Treasure Hunters makes for a moderately compelling hour thanks to hypocrite and moron teams

In recent days, a number of people have asked why I haven’t been keeping up with Treasure Hunters, NBC’s new series. My answer has two words: Hell’s Kitchen. The show airs opposite Treasure Hunters every Monday, and while I watched the first episode, I am more committed to watching Chef Ramsay humiliate people by calling them “donkey.” Thankfully, NBC now offers repeats of Treasure Hunters at 8 p.m., prior to the actual episode, and since FOX pre-empted Gordon last night, I caught up.

Despite the fact that it improves on The Amazing Race‘s format, in part by returning to the race’s first-season roots (during which teams had to actually solve clues rather than just read directions), I don’t find Treasure Hunters anywhere near as compelling. The product placement is much less organic (and poor: the teams don’t even use RAZR phones except to receive clues), the legs of the race and equalizers are a lot more forced, and there’s nowhere near as much dramatic tension, because the editing is kind of slow. The clues are also sometimes explained to us way to soon, so we feel smart and can’t really identify with their cluelessness, so to speak.

Still, for summer reality TV, it’s entertaining, mostly because it’s very well cast. The Texans known as the Wild Hanlons are hysterical, particularly Pat, who is perhaps the biggest idiot reality TV has seen in some time. Watching him over-analyze everything without thinking makes for some great television, as does their odd form of laziness.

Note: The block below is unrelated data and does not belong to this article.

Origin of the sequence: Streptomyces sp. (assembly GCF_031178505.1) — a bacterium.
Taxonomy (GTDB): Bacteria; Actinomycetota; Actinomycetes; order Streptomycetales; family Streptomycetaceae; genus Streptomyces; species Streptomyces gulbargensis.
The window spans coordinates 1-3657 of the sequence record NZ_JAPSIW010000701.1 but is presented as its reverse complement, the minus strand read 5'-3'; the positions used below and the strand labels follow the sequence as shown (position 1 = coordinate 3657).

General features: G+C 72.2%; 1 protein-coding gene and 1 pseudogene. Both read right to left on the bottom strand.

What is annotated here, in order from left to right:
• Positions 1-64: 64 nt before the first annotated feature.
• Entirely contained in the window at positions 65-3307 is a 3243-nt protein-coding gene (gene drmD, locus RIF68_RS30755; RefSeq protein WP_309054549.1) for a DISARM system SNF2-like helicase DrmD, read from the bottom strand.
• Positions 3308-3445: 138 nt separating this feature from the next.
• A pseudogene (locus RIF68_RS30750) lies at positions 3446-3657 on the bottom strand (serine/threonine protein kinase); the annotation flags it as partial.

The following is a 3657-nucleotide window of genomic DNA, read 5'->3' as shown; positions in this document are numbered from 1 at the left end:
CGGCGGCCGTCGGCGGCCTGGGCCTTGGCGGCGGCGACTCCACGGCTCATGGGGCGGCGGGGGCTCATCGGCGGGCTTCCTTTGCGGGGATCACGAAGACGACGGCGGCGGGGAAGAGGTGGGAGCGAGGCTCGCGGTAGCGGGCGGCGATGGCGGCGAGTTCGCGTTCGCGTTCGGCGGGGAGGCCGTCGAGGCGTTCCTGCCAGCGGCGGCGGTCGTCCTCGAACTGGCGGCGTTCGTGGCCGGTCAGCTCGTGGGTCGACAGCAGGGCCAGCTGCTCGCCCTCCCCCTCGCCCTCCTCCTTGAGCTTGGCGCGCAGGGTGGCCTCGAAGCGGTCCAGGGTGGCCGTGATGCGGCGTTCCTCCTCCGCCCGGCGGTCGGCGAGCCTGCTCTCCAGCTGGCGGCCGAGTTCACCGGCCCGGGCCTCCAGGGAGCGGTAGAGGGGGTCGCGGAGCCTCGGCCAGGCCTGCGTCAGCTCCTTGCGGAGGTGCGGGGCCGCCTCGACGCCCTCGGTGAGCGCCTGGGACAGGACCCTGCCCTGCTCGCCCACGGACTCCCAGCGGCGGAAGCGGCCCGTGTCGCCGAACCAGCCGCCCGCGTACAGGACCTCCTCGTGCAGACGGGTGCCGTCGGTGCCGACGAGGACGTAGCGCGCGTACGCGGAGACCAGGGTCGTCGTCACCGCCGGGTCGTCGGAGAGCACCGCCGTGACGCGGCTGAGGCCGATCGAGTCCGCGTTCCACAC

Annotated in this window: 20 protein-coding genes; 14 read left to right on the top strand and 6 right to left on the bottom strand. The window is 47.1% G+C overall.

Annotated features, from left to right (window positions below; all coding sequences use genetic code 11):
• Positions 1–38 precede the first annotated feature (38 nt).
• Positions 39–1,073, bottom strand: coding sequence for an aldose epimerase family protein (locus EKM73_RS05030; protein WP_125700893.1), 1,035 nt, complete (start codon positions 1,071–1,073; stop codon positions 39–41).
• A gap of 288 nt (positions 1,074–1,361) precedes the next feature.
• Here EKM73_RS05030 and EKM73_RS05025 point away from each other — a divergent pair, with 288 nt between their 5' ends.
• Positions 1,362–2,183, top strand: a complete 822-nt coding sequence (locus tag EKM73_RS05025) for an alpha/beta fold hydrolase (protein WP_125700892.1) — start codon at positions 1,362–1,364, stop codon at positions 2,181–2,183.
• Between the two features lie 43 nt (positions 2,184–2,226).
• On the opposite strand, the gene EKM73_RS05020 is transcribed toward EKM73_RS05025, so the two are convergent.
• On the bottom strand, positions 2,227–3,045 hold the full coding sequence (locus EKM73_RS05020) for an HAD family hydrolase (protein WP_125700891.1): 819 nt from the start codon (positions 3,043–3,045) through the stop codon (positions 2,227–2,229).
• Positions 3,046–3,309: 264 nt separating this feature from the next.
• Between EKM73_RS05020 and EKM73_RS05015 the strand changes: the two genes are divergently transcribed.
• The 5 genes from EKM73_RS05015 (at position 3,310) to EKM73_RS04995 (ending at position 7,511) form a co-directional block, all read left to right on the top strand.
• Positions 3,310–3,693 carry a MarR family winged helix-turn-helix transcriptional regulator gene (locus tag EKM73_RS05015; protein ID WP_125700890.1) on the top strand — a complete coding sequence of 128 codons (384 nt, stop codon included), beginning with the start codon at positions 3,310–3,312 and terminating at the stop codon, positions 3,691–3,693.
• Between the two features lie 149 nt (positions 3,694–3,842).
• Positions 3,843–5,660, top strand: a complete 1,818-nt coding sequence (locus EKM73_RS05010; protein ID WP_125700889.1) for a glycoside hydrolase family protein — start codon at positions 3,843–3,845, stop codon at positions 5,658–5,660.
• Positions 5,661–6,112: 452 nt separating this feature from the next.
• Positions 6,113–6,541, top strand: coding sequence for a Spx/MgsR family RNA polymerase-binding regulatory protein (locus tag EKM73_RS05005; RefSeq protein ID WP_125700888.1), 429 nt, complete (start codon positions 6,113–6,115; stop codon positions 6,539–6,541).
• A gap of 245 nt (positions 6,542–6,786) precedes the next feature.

There is also the team known as the Fogals, one of those hypocritical religious teams in the tradition of the Weavers. They pray for guidance and assume all of their actions are infallible, and frequently pray immediately after they stab other people in the back. Their duplicity reached such proportions that other teams coined the phrases “Fogal me” and “Fogaled,” which essentially mean to be screwed over by self-proclaimed children of God. Last night, they got what was coming for them, when other teams “Fogaled the Fogals.”

Treasure Hunters is a welcome addition to NBC’s lineup, but with Big Brother 7 and Project Runway 3 starting soon, I’m not sure I have enough space in my brain to keep track of all the idiots.

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about the writer

Andy Dehnart is a journalist who has covered reality television for more than 15 years and created reality blurred in 2000. A member of the Television Critics Association, his writing and criticism about television, culture, and media has appeared on NPR and in Playboy, Buzzfeed, and many other publications. Andy, 36, also directs the journalism program at Stetson University in Florida, where he teaches creative nonfiction and journalism. He has an M.F.A. in nonfiction writing and literature from Bennington College. More about reality blurred and Andy.